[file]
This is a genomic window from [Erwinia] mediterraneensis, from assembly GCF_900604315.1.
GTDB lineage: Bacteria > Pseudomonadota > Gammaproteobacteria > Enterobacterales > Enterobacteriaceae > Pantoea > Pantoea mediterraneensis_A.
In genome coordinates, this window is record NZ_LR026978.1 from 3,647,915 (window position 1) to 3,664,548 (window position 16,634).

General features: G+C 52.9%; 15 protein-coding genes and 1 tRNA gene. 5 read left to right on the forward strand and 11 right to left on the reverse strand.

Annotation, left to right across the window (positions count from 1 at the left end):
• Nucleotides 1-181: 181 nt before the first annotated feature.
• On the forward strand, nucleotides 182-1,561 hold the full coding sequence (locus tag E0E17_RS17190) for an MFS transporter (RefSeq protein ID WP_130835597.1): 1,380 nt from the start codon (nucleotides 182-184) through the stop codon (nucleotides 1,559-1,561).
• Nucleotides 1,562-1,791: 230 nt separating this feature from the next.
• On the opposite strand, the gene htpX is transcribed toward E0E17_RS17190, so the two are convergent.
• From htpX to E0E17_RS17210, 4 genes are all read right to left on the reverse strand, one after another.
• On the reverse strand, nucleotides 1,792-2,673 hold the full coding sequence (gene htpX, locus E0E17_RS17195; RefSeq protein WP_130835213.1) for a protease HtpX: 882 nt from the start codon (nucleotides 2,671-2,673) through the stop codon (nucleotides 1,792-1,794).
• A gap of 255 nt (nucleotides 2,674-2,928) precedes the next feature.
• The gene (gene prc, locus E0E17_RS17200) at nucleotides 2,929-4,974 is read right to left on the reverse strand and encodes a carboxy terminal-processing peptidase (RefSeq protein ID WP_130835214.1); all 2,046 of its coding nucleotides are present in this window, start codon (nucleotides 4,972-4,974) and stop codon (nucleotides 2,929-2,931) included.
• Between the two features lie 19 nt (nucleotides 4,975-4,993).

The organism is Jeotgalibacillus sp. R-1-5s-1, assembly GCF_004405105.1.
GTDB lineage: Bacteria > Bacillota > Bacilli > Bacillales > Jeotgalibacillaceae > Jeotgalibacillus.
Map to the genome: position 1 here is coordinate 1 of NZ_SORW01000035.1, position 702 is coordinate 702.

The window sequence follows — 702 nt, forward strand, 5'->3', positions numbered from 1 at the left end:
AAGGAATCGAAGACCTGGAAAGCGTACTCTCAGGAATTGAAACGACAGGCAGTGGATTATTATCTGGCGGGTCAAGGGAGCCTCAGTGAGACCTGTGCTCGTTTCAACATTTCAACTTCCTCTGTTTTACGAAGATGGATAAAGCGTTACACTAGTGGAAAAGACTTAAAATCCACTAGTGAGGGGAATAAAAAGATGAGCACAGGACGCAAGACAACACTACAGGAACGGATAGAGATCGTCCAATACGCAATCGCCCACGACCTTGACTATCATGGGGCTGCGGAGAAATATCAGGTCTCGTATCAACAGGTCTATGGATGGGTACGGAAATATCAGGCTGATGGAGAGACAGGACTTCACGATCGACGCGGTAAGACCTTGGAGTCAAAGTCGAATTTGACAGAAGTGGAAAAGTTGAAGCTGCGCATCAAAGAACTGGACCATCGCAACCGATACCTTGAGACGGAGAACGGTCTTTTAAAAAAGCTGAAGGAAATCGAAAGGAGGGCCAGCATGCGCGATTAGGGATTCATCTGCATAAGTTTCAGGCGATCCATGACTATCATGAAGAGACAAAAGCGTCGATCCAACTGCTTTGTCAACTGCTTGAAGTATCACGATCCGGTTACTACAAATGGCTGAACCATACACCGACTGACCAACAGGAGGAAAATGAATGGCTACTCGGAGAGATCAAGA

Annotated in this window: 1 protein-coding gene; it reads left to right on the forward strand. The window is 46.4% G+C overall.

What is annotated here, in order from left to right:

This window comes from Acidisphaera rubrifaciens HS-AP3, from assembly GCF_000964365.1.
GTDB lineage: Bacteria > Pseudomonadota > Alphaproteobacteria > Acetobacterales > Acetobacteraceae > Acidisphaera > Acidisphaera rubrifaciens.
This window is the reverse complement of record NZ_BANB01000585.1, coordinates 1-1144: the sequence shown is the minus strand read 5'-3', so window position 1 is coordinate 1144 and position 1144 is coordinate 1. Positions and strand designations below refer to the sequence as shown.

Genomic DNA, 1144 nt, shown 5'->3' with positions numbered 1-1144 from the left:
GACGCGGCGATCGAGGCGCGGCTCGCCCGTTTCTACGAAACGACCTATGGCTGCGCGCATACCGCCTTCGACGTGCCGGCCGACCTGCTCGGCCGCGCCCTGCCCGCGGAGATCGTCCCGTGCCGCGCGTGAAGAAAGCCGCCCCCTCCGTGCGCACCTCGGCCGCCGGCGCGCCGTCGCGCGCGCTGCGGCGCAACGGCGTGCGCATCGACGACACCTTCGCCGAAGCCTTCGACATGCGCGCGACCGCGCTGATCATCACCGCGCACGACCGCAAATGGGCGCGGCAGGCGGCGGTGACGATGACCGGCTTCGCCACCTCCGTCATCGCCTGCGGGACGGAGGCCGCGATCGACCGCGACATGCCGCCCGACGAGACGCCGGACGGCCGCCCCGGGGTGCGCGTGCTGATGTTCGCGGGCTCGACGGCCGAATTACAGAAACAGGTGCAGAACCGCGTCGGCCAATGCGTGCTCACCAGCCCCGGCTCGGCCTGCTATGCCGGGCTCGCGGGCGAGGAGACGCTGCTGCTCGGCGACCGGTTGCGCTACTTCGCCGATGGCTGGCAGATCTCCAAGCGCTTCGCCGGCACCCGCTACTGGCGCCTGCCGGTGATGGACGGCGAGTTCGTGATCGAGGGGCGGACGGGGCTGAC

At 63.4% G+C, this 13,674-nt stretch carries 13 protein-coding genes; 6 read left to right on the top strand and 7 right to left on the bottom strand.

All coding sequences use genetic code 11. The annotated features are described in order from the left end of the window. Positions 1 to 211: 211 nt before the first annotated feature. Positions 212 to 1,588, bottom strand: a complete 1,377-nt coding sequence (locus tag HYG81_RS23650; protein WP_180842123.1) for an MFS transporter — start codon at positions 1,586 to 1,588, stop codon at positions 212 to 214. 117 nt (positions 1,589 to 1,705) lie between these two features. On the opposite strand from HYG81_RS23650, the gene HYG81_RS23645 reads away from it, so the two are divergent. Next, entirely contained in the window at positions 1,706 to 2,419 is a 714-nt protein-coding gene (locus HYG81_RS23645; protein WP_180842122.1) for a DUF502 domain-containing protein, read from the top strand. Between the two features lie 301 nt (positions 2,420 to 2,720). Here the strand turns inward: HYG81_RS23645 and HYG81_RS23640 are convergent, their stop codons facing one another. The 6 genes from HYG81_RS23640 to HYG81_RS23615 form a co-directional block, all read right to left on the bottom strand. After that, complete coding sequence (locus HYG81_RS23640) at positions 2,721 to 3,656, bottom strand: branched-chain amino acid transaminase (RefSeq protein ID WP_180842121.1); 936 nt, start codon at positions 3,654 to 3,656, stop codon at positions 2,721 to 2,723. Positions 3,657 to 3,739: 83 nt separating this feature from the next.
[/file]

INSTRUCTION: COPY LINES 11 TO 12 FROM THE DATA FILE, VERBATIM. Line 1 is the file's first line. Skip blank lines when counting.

• On the reverse strand, nucleotides 1,792-2,673 hold the full coding sequence (gene htpX, locus E0E17_RS17195; RefSeq protein WP_130835213.1) for a protease HtpX: 882 nt from the start codon (nucleotides 2,671-2,673) through the stop codon (nucleotides 1,792-1,794).
• A gap of 255 nt (nucleotides 2,674-2,928) precedes the next feature.